/dev/sdc1: LABEL="ironwolf2" UUID="680ee841-1f68-4a0d-ab99-f287c6a18ac4" TYPE="ext4" PARTUUID="ea15b7be-7425-44b0-b2a3-92049a0aaca4"
    /dev/sdd1: LABEL="sd" UUID="da30eda9-c56d-4a67-b216-1933ebf21d74" TYPE="ext4" PARTUUID="328e759b-9aa5-4f88-ba8e-3fab2052b4f8"

    But as I said, the s.m.a.r.t monitoring is directed to the "by-id" devices and therefore fails after reboot, since the drive now has a different id:

  • (Had to seprate the posts due to too many characters)


    This is what the smart-log said yesterday when I rebooted. The upper four entries where from former boots with different drive IDs:


    Additionally, I am not sure whether smart status can be checked correctly. "not capable of SMART Health Status check" does not sound like everything is ok. Dunno if it makes sense to investigate further or if I just ditch that case (I can still send it back) and look for a different solution.

  • Had time to think about this over the weekend. I will probably switch to a proprietary solution (QNAP probably), since this USB case probably takes me nowhere.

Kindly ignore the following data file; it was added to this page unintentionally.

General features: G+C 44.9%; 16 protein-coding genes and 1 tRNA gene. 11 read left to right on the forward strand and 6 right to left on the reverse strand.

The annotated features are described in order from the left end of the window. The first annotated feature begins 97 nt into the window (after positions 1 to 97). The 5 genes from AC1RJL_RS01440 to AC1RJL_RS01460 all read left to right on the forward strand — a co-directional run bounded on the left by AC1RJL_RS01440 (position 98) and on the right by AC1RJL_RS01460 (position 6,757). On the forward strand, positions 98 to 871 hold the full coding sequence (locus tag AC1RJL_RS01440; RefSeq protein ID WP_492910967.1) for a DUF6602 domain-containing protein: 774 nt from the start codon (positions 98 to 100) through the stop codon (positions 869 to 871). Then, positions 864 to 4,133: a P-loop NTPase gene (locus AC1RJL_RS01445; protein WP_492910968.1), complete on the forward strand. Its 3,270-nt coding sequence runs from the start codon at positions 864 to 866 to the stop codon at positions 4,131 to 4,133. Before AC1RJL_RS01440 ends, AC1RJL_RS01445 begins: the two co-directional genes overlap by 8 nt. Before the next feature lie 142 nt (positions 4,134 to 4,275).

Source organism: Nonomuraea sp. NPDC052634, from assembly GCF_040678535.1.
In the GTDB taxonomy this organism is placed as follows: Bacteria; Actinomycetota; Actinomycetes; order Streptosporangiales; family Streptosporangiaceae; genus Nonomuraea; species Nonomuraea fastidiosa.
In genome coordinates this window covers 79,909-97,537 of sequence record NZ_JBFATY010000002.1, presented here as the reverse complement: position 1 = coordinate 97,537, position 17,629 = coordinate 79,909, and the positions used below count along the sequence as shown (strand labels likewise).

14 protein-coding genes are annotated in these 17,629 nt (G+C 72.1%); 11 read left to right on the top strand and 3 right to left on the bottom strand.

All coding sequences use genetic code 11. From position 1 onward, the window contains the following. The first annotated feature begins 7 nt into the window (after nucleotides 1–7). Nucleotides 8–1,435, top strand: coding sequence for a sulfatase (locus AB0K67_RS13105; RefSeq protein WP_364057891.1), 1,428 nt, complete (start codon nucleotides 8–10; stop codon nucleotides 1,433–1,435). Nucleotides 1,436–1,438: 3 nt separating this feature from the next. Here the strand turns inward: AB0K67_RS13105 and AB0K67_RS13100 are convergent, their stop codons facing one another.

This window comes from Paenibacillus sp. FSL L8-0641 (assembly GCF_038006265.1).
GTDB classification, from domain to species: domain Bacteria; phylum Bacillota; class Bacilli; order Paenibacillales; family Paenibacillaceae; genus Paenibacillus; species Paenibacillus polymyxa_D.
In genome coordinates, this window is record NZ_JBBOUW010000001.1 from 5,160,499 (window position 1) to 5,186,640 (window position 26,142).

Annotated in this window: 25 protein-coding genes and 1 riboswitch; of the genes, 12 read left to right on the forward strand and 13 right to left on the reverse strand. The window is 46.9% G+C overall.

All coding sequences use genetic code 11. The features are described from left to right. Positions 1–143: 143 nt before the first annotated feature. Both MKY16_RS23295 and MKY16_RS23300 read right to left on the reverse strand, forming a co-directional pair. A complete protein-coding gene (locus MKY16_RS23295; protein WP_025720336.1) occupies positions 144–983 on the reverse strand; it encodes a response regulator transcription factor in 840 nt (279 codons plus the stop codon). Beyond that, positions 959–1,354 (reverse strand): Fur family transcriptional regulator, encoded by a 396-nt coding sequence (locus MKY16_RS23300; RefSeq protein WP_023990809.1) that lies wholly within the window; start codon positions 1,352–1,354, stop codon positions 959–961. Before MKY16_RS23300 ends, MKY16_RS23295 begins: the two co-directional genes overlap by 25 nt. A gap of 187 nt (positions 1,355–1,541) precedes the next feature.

My family media is also precious enough to spend a euro or two more, if things run smooth and without hiccups.


    Thanks to everybody that helped to support me, I always appreciate the communities around these kind of projects.


    Cheers

  • I have a Helios4 that at this stage am planning to start off with 2 separate drives. One for shared data and the other for snapshot backups.
    I was planning on using rsnapshot to achieve this, but I'm intrigued by the method that you've developed @Adoby.


    I understand that both use rsync behind the scenes and you have mentioned that you like your process as it's more 'external' and you run it via a cron.
    What are the differences and/or benefits between using rsnapshot and your method?
    Thanks :)